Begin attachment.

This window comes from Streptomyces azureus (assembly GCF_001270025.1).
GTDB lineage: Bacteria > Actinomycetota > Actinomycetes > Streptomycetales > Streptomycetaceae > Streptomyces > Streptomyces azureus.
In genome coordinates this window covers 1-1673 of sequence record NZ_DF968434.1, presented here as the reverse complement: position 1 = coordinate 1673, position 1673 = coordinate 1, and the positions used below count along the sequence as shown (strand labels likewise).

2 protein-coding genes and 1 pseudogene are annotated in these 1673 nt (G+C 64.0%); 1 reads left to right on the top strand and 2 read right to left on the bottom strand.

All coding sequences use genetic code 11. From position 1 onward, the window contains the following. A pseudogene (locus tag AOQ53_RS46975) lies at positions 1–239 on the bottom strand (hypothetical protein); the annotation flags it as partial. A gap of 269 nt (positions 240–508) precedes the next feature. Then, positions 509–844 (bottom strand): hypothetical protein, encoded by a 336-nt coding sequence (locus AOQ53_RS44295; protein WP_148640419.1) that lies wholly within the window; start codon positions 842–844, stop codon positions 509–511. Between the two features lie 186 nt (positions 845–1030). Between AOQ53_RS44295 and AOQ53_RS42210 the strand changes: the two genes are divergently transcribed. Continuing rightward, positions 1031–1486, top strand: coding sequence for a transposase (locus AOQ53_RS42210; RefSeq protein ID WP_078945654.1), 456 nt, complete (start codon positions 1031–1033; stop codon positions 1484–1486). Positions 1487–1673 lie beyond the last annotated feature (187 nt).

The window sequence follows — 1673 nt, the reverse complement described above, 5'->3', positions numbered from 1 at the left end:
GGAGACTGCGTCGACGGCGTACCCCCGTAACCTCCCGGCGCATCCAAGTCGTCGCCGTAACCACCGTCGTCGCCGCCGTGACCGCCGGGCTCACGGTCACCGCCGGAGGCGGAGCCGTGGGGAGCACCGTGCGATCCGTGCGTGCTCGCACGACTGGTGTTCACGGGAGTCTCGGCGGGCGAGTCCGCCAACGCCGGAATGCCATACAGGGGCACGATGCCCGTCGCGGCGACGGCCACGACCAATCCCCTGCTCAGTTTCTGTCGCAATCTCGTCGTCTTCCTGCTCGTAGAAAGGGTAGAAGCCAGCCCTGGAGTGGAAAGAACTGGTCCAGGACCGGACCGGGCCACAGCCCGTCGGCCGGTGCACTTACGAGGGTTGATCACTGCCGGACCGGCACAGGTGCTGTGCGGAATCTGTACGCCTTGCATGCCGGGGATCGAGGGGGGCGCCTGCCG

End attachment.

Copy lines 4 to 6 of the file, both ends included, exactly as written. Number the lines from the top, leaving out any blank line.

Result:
2 protein-coding genes and 1 pseudogene are annotated in these 1673 nt (G+C 64.0%); 1 reads left to right on the top strand and 2 read right to left on the bottom strand.

All coding sequences use genetic code 11. From position 1 onward, the window contains the following. A pseudogene (locus tag AOQ53_RS46975) lies at positions 1–239 on the bottom strand (hypothetical protein); the annotation flags it as partial. A gap of 269 nt (positions 240–508) precedes the next feature. Then, positions 509–844 (bottom strand): hypothetical protein, encoded by a 336-nt coding sequence (locus AOQ53_RS44295; protein WP_148640419.1) that lies wholly within the window; start codon positions 842–844, stop codon positions 509–511. Between the two features lie 186 nt (positions 845–1030). Between AOQ53_RS44295 and AOQ53_RS42210 the strand changes: the two genes are divergently transcribed. Continuing rightward, positions 1031–1486, top strand: coding sequence for a transposase (locus AOQ53_RS42210; RefSeq protein ID WP_078945654.1), 456 nt, complete (start codon positions 1031–1033; stop codon positions 1484–1486). Positions 1487–1673 lie beyond the last annotated feature (187 nt).

The window sequence follows — 1673 nt, the reverse complement described above, 5'->3', positions numbered from 1 at the left end: